Date Awarded


Document Type


Degree Name

Doctor of Philosophy (Ph.D.)


Virginia Institute of Marine Science


Linda C. Schaffner

Committee Member

J. Emmett Duffy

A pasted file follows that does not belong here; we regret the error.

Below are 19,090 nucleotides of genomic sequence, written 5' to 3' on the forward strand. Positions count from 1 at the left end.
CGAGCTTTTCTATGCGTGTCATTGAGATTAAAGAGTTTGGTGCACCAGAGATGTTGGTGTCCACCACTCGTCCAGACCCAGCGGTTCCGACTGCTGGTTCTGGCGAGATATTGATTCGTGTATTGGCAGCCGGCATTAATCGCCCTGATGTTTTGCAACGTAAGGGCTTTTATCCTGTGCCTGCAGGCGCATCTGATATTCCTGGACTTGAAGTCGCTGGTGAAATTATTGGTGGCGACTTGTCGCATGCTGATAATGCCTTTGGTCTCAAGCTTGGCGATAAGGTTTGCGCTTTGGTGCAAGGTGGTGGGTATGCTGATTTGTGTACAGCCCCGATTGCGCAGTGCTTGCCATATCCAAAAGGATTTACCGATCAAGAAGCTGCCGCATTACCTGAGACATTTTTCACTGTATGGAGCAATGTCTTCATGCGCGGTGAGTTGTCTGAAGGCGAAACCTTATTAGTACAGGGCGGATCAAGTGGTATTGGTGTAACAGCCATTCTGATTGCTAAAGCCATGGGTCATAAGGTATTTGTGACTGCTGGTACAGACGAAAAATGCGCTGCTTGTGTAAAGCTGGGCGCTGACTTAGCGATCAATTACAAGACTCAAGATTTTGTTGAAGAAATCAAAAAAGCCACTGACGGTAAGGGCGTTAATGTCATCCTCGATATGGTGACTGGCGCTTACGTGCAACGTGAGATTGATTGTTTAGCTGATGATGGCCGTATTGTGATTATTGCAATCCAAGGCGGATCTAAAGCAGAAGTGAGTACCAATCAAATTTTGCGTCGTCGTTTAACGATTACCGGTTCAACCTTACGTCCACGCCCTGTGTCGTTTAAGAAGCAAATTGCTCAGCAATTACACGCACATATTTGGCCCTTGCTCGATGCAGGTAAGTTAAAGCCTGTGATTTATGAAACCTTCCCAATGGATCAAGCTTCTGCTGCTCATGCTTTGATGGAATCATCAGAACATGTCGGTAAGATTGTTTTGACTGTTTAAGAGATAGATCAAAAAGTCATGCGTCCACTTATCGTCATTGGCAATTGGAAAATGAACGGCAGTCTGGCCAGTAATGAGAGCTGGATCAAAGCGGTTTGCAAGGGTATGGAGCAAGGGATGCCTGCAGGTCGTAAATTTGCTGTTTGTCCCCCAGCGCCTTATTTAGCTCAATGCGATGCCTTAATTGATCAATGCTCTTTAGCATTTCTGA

Community models predict the effects of stress on community structure and processes. I tested the Menge and Sutherland 1987 model in an estuarine epifaunal community experiencing low oxygen stress, termed hypoxia. Epifauna, animals living on the surfaces of substrates, are ecologically important in many estuaries where hypoxia occurs, yet little is known about the effects of hypoxia on these communities. Epifauna formed dense communities in the York River, a tributary of the Chesapeake Bay, USA, despite frequent hypoxia. Abundance and species composition was similar in two areas of the river, even though the downstream study area often experienced lower oxygen concentrations during hypoxic episodes than the upstream study area. Many dominant species exposed to high and low oxygen in the laboratory had a median lethal time (LT50) in hypoxia greater than the duration of typical hypoxic episodes in the York River, suggesting that hypoxia may cause little mortality for many species in this system. Predation by a variety of taxa decreased during hypoxia in the laboratory, because many mobile predators had higher mortality than sessile prey, and because predation rates decreased. Peak recruitment of dominant taxa, and of total epifauna, in the York River occurred during neap tides in the downstream study area, coinciding with the lowest oxygen concentrations. In the laboratory, low oxygen decreased recruitment of dominant taxa, but some recruitment continued in hypoxia for most taxa, indicating that larvae of dominant epifauna are tolerant of hypoxia. Larval tolerance of hypoxia may allow communities to persist even though the recruitment season of many epifaunal species coincides with the peak season of hypoxia. These findings supported some predictions of the consumer stress model, but not all. as predicted, when stress increased, the importance of disturbance for determining community structure increased, while the importance of predation decreased. Unlike predictions, stress changed recruitment rates in the laboratory. There were few effects of stress on abundance and diversity, possibly because in this system hypoxia is mild, brief, and because the species in this community can tolerate stress, colonize disturbed areas quickly, and grow quickly enough to complete life-cycles between hypoxic episodes.



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